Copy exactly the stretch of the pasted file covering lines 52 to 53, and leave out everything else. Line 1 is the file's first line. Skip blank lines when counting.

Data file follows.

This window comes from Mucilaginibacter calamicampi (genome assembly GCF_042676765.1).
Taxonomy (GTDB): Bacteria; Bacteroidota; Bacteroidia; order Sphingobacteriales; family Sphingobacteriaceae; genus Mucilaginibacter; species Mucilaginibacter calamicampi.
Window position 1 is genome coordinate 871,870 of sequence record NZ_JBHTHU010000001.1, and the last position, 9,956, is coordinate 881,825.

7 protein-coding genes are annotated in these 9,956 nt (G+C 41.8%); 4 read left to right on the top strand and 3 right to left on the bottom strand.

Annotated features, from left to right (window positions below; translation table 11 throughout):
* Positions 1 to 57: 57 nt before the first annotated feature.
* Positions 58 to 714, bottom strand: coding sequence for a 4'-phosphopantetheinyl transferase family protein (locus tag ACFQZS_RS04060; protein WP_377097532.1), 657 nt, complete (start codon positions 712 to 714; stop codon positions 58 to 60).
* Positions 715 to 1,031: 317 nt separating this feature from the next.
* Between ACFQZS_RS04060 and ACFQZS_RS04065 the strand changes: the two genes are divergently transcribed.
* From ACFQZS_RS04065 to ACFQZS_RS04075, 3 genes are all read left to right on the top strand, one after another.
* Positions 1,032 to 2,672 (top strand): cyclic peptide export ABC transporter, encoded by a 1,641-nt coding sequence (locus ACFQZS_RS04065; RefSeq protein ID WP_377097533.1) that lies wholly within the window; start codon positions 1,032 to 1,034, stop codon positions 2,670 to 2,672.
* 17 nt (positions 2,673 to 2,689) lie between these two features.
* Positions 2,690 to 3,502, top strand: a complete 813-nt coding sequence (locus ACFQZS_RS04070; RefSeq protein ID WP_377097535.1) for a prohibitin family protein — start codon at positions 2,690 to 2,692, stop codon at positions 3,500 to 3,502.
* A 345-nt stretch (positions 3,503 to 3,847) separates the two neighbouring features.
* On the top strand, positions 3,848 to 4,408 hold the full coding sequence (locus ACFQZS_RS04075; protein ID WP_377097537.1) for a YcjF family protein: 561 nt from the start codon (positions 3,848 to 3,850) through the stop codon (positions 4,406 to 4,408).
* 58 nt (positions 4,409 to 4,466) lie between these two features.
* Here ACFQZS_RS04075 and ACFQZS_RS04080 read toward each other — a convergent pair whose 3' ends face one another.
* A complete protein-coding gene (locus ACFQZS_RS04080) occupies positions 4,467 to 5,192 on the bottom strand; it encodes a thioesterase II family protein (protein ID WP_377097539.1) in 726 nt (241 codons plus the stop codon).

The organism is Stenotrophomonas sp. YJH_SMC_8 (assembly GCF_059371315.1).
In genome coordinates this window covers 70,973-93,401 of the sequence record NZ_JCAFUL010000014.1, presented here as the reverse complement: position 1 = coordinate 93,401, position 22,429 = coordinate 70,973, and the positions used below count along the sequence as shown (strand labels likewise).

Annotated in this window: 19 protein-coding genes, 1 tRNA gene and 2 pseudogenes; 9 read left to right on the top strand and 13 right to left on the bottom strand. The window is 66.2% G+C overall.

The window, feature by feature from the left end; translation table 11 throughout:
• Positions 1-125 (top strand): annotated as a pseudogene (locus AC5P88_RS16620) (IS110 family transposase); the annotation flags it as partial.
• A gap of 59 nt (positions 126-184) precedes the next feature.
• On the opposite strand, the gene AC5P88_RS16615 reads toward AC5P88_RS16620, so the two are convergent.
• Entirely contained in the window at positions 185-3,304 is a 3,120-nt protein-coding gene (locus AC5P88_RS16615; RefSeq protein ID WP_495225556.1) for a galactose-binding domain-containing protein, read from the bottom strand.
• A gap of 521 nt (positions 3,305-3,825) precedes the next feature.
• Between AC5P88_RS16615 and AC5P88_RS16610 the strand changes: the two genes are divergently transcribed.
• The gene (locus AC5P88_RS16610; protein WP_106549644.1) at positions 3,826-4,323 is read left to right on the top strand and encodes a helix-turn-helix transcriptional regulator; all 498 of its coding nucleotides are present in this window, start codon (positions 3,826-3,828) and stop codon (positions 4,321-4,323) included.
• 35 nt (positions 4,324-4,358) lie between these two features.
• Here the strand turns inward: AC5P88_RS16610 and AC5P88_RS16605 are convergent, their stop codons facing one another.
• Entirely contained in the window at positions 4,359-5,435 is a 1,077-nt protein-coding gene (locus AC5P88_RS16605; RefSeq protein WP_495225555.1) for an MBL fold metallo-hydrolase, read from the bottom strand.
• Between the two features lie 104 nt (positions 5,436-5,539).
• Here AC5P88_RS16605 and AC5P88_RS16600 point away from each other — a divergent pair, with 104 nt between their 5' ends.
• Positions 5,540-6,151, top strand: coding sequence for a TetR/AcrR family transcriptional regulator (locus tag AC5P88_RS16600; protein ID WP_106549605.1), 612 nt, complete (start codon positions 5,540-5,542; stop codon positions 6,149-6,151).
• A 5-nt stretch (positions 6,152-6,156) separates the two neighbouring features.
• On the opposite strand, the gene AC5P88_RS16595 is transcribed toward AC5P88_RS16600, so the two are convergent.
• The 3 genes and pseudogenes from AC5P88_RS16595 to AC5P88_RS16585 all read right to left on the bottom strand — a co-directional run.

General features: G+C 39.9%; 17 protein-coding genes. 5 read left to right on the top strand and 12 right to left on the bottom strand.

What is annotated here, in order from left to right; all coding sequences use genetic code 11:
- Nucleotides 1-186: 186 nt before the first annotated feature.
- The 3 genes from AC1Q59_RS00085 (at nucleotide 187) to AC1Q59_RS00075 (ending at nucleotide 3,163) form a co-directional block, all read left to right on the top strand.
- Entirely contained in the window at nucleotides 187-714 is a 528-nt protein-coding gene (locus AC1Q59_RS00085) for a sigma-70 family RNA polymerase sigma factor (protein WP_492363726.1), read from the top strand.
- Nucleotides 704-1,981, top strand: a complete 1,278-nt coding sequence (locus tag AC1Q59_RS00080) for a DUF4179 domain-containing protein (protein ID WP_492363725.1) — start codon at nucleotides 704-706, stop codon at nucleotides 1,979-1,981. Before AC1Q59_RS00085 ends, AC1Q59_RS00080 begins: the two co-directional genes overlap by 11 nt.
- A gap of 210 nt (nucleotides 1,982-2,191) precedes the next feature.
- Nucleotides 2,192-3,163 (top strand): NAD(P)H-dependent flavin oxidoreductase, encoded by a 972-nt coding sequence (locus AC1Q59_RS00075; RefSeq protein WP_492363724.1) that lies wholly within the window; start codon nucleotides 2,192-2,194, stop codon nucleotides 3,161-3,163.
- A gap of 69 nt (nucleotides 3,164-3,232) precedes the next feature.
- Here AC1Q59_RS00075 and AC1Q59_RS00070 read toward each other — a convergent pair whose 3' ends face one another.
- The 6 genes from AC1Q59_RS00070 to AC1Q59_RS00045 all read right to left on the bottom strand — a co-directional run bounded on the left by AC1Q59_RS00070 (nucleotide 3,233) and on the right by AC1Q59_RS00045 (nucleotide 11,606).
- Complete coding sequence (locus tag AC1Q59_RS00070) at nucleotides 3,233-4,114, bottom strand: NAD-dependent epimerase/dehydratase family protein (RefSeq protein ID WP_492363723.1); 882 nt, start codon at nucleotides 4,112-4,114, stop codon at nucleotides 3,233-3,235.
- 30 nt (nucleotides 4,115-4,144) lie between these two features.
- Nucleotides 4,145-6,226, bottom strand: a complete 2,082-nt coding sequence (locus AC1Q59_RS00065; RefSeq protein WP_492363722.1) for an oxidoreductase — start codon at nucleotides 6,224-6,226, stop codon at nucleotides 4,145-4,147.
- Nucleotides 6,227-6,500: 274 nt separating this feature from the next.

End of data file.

- Nucleotides 4,145-6,226, bottom strand: a complete 2,082-nt coding sequence (locus AC1Q59_RS00065; RefSeq protein WP_492363722.1) for an oxidoreductase — start codon at nucleotides 6,224-6,226, stop codon at nucleotides 4,145-4,147.
- Nucleotides 6,227-6,500: 274 nt separating this feature from the next.